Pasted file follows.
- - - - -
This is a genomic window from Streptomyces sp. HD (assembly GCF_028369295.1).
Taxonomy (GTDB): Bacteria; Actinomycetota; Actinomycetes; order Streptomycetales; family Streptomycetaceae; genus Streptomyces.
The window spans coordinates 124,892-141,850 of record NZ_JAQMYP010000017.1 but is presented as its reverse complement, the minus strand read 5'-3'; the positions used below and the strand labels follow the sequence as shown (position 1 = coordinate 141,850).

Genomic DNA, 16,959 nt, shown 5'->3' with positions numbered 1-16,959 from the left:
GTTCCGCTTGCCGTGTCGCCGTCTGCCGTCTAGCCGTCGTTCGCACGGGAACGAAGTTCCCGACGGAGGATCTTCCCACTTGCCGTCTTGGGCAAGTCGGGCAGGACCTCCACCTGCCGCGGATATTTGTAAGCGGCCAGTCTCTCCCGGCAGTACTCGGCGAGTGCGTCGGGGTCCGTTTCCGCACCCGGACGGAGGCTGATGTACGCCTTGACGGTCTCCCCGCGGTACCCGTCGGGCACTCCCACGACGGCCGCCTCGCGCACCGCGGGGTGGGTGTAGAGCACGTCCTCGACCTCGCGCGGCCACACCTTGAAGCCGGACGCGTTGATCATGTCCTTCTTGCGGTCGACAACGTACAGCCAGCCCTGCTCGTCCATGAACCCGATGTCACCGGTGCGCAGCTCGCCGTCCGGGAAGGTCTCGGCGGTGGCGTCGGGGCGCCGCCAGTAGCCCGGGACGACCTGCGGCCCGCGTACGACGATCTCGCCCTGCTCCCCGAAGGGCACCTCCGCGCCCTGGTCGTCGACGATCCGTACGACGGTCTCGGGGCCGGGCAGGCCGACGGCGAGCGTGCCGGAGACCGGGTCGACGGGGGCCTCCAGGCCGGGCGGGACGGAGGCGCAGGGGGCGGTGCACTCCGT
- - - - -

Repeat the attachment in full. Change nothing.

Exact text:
This is a genomic window from Streptomyces sp. HD (assembly GCF_028369295.1).
Taxonomy (GTDB): Bacteria; Actinomycetota; Actinomycetes; order Streptomycetales; family Streptomycetaceae; genus Streptomyces.
The window spans coordinates 124,892-141,850 of record NZ_JAQMYP010000017.1 but is presented as its reverse complement, the minus strand read 5'-3'; the positions used below and the strand labels follow the sequence as shown (position 1 = coordinate 141,850).

Genomic DNA, 16,959 nt, shown 5'->3' with positions numbered 1-16,959 from the left:
GTTCCGCTTGCCGTGTCGCCGTCTGCCGTCTAGCCGTCGTTCGCACGGGAACGAAGTTCCCGACGGAGGATCTTCCCACTTGCCGTCTTGGGCAAGTCGGGCAGGACCTCCACCTGCCGCGGATATTTGTAAGCGGCCAGTCTCTCCCGGCAGTACTCGGCGAGTGCGTCGGGGTCCGTTTCCGCACCCGGACGGAGGCTGATGTACGCCTTGACGGTCTCCCCGCGGTACCCGTCGGGCACTCCCACGACGGCCGCCTCGCGCACCGCGGGGTGGGTGTAGAGCACGTCCTCGACCTCGCGCGGCCACACCTTGAAGCCGGACGCGTTGATCATGTCCTTCTTGCGGTCGACAACGTACAGCCAGCCCTGCTCGTCCATGAACCCGATGTCACCGGTGCGCAGCTCGCCGTCCGGGAAGGTCTCGGCGGTGGCGTCGGGGCGCCGCCAGTAGCCCGGGACGACCTGCGGCCCGCGTACGACGATCTCGCCCTGCTCCCCGAAGGGCACCTCCGCGCCCTGGTCGTCGACGATCCGTACGACGGTCTCGGGGCCGGGCAGGCCGACGGCGAGCGTGCCGGAGACCGGGTCGACGGGGGCCTCCAGGCCGGGCGGGACGGAGGCGCAGGGGGCGGTGCACTCCGT